As a result of these actions, Edwards filed a lawsuit claiming sex discrimination (she lost her job because she was a female) and defamation (a false statement that injures a third party’s reputation and causes damages) because of the false police complaint.
Court Rules That Allegations Are Not Enough for a Valid Legal Claim
The lawsuit was based on New York antidiscrimination law. The judge explained that he could find no New York cases making it illegal to fire an employee who made an employer’s spouse jealous. Therefore, the court relied on decisions from other jurisdictions, some of which contained different facts. For example, the plaintiff had an affair, or there were complaints of favoritism due to an affair. (As it stands now, there are no allegations of an affair between Edwards and Nicolai.) After reviewing the case law, the judge ruled that Edwards’s complaint failed to allege that she lost her job because of her sex, female.
The court did not dismiss the defamation claim, which will proceed to trial unless the case settles or is dismissed for some other reason. Commonly, complaints are amended when a claim is dismissed, so it is possible that Edwards will change or add allegations. If that happens, the discrimination case might go forward.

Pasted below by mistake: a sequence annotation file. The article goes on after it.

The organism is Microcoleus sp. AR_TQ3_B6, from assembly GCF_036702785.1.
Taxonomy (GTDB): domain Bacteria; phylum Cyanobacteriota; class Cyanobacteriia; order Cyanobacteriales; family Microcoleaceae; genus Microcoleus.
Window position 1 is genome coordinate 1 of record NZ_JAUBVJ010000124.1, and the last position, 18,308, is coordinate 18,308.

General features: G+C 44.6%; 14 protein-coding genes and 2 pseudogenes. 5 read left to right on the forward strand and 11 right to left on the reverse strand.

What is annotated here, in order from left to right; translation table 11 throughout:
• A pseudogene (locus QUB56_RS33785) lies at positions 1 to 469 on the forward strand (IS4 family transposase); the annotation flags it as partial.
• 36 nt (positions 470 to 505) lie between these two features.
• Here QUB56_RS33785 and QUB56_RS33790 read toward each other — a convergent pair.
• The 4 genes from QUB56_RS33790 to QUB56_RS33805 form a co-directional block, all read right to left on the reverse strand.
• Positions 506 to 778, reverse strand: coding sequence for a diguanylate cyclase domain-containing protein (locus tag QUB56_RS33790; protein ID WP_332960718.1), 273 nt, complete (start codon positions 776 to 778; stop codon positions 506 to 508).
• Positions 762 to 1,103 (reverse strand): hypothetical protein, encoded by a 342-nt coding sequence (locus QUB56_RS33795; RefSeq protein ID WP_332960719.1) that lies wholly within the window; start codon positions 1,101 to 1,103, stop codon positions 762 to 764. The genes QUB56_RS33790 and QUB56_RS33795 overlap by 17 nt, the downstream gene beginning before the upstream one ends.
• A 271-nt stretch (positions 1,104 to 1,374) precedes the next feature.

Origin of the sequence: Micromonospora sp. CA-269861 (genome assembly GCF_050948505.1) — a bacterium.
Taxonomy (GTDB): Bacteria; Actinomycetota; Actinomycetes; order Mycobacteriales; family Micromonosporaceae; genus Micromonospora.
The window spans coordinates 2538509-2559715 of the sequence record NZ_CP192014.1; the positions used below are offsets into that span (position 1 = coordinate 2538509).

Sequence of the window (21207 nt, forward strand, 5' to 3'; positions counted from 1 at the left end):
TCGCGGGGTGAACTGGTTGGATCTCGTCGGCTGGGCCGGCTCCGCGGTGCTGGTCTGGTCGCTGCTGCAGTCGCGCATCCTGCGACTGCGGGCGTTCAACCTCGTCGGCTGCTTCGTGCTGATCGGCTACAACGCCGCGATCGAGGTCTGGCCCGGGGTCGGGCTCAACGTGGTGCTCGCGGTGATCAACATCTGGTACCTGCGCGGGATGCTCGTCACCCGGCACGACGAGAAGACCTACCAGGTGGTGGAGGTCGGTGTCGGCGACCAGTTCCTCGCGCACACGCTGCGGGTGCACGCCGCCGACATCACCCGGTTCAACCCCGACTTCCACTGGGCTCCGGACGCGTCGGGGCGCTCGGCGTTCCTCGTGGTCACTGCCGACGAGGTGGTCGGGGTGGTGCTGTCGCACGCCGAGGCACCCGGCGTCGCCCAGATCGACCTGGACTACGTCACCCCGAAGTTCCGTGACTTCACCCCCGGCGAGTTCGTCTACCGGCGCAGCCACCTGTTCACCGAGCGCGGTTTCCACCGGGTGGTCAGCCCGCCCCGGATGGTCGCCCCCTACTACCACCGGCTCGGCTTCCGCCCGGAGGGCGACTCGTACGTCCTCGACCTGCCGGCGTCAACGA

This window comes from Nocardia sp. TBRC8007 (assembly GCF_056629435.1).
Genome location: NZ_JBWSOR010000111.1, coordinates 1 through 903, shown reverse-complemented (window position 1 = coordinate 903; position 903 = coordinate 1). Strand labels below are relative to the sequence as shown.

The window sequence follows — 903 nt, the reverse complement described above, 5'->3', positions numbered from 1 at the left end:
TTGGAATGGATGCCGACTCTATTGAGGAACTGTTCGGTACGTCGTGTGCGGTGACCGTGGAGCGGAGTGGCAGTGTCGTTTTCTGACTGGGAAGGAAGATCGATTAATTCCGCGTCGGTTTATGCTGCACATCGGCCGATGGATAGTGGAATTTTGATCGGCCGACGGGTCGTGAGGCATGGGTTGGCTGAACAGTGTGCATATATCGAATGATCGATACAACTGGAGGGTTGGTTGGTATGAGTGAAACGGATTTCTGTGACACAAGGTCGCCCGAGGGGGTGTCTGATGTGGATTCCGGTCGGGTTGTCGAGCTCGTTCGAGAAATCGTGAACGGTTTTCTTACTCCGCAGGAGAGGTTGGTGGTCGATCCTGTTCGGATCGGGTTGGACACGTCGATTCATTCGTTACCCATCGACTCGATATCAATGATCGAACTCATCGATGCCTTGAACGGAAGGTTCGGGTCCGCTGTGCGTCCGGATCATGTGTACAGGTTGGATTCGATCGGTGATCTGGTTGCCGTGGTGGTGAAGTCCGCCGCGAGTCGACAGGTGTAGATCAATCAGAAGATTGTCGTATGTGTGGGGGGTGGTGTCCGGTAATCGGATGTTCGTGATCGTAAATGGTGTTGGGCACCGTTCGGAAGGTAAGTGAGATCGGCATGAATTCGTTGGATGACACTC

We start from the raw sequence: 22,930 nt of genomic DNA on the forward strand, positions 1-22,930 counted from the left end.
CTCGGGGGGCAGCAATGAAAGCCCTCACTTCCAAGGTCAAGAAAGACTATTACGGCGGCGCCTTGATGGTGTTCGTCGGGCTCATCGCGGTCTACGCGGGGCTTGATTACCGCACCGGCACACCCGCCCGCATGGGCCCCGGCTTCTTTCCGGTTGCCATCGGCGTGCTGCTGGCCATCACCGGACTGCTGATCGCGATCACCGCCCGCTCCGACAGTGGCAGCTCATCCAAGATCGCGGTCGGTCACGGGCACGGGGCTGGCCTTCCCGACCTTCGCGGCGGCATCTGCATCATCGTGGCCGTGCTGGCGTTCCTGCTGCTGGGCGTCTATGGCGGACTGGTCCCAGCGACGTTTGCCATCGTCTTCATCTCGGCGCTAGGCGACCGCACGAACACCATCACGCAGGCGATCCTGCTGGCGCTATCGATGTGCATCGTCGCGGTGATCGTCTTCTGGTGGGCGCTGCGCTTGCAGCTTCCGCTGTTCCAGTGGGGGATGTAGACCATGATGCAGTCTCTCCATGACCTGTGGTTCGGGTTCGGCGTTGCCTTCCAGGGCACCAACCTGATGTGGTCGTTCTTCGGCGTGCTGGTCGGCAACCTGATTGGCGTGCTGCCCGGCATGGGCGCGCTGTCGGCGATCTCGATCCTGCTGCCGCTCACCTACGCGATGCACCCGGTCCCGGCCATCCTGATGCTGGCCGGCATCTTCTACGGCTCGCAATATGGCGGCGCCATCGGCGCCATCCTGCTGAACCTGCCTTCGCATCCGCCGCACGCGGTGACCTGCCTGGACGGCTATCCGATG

Iowa Case Rules Employees Who Are Too Cute Can Be Fired Without Recourse
One decision the New York court looked to was an Iowa case, Nelson v. Knight. In that case, the Iowa Supreme Court held that a “too cute” employee who did nothing wrong could be fired without violating sex discrimination law. The court decided that the defendant, a dentist, could fire a female hygienist whom he claimed posed an “irresistible attraction” whose presence might incite him to commit sexual harassment and potentially cost him his marriage. The plaintiff had been working at the office for 10 years.